leasing, maintenance, renovation, and repair of facilities and acquisition, maintenance, and repair of fixtures, furniture, scientific equipment, and other necessary materials and supplies, and
collecting fees under section 379h of this title and accounting for resources allocated for the review of human drug applications and supplements.
The term “adjustment factor” applicable to a fiscal year is the Consumer Price Index for all urban consumers (all items; United States city average) for October of the preceding fiscal year divided by such Index for October 1996.
The term “person” includes an affiliate thereof.
The term “active”, with respect to a commercial investigational new drug application, means such an application to which information was submitted during the relevant period.
The term “affiliate” means a business entity that has a relationship with a second business entity if, directly or indirectly—
one business entity controls, or has the power to control, the other business entity; or
a third party controls, or has power to control, both of the business entities.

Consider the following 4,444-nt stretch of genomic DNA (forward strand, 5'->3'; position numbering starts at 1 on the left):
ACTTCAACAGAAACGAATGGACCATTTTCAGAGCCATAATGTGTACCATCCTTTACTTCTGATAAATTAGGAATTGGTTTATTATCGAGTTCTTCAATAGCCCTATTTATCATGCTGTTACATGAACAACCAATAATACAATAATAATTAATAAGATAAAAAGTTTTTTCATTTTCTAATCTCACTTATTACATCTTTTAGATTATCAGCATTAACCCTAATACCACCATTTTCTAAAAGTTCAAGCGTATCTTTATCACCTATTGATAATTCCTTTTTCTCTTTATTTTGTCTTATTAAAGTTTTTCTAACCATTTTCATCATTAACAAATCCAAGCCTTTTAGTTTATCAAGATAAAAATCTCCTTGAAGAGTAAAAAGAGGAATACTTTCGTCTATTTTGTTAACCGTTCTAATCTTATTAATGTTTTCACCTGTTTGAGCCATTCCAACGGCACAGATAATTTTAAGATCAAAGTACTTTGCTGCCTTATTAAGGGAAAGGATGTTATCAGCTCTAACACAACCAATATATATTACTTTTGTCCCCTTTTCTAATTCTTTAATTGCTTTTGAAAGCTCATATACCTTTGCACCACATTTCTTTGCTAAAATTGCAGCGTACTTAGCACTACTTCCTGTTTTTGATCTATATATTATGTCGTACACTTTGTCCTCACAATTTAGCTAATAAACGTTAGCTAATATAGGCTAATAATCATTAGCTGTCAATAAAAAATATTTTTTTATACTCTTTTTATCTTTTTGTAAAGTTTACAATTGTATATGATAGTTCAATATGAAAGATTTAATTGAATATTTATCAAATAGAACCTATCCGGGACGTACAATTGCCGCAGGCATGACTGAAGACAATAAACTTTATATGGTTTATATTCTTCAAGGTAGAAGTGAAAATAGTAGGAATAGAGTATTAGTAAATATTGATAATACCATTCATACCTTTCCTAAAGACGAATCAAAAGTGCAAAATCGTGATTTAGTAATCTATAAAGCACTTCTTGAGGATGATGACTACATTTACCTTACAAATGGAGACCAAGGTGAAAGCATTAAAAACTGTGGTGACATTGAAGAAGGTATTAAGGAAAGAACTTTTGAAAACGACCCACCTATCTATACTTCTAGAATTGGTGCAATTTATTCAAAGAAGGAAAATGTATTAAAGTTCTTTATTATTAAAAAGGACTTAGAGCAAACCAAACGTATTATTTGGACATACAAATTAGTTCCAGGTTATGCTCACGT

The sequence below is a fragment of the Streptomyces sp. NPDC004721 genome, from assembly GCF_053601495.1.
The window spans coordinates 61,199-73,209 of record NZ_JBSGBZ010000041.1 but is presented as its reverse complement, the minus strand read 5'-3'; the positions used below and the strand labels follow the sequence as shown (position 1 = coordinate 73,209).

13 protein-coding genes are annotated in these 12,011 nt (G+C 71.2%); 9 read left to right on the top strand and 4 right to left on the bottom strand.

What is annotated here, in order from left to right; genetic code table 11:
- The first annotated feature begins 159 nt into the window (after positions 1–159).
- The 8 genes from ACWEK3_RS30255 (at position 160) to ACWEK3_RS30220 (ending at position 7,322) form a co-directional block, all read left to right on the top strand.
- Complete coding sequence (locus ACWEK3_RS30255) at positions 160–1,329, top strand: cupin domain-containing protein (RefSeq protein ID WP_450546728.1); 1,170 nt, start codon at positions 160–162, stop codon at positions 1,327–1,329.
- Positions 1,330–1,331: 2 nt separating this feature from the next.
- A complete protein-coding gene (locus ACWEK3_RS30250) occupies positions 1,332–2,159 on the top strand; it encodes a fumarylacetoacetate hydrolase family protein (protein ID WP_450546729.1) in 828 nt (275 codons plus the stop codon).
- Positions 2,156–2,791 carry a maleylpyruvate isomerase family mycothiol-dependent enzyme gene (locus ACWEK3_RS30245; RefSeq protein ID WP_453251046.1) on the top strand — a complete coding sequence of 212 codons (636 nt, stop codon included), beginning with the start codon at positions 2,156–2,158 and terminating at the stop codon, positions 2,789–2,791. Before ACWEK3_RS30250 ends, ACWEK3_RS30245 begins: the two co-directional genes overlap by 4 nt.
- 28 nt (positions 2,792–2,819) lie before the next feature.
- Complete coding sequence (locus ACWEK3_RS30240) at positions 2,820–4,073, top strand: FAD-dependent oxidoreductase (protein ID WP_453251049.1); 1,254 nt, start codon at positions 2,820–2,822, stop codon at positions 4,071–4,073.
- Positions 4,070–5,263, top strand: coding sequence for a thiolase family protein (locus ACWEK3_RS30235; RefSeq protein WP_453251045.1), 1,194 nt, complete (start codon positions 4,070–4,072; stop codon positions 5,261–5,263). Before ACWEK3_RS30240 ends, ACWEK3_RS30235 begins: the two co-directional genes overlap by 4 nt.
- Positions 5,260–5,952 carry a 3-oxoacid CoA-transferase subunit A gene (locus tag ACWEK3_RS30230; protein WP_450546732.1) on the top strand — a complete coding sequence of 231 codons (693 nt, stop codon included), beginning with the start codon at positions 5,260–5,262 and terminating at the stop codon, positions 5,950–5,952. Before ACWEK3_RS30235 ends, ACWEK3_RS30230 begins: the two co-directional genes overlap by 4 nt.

The term “skin-test diagnostic product”—
means a product—
for prick, scratch, intradermal, or subcutaneous administration;
expected to produce a limited, local reaction at the site of administration (if positive), rather than a systemic effect;
not intended to be a preventive or therapeutic intervention; and
intended to detect an immediate- or delayed-type skin hypersensitivity reaction to aid in the diagnosis of—
an allergy to an antimicrobial agent;
an allergy that is not to an antimicrobial agent, if the diagnostic product was authorized for marketing prior to
October 1, 2022; or
infection with fungal or mycobacterial pathogens; and
includes positive and negative controls required to interpret the results of a product described in subparagraph (A).
(June 25, 1938, ch. 675, § 735, as added Pub. L. 102–571, title I, § 103,
Oct. 29, 1992, 106 Stat. 4491; amended Pub. L. 105–115, title I, §§ 102, 125(b)(2)(M), Nov. 21, 1997, 111 Stat. 2298, 2326; Pub. L. 107–188, title V, § 503, June 12, 2002, 116 Stat. 688; Pub. L. 110–85, title I, § 102, Sept. 27, 2007, 121 Stat. 825; Pub. L. 111–148, title VII, § 7002(f)(3)(A), Mar. 23, 2010, 124 Stat. 818; Pub. L. 112–144, title I, § 102, title IV, § 407, July 9, 2012, 126 Stat. 996, 1039; Pub. L. 117–180, div. F, title I, § 1002, Sept. 30, 2022, 136 Stat. 2140.)
cite as: 21 USC 379g